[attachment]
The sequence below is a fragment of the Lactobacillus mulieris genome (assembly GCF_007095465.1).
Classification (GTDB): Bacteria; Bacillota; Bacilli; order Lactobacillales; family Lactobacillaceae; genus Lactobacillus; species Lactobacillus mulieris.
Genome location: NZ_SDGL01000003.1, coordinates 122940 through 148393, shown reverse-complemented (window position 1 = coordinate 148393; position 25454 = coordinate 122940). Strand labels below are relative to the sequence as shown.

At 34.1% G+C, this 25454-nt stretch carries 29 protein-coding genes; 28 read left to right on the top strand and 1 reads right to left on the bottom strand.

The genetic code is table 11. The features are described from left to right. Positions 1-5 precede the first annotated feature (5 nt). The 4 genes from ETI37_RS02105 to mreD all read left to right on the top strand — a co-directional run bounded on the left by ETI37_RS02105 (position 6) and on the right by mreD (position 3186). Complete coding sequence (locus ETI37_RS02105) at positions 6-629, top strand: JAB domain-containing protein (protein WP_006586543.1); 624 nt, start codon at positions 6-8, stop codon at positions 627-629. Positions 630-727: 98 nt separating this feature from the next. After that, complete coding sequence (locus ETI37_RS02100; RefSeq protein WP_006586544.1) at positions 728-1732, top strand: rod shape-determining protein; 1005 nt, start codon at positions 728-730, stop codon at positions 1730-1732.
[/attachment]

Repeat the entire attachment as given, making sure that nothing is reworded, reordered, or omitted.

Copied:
The sequence below is a fragment of the Lactobacillus mulieris genome (assembly GCF_007095465.1).
Classification (GTDB): Bacteria; Bacillota; Bacilli; order Lactobacillales; family Lactobacillaceae; genus Lactobacillus; species Lactobacillus mulieris.
Genome location: NZ_SDGL01000003.1, coordinates 122940 through 148393, shown reverse-complemented (window position 1 = coordinate 148393; position 25454 = coordinate 122940). Strand labels below are relative to the sequence as shown.

At 34.1% G+C, this 25454-nt stretch carries 29 protein-coding genes; 28 read left to right on the top strand and 1 reads right to left on the bottom strand.

The genetic code is table 11. The features are described from left to right. Positions 1-5 precede the first annotated feature (5 nt). The 4 genes from ETI37_RS02105 to mreD all read left to right on the top strand — a co-directional run bounded on the left by ETI37_RS02105 (position 6) and on the right by mreD (position 3186). Complete coding sequence (locus ETI37_RS02105) at positions 6-629, top strand: JAB domain-containing protein (protein WP_006586543.1); 624 nt, start codon at positions 6-8, stop codon at positions 627-629. Positions 630-727: 98 nt separating this feature from the next. After that, complete coding sequence (locus ETI37_RS02100; RefSeq protein WP_006586544.1) at positions 728-1732, top strand: rod shape-determining protein; 1005 nt, start codon at positions 728-730, stop codon at positions 1730-1732.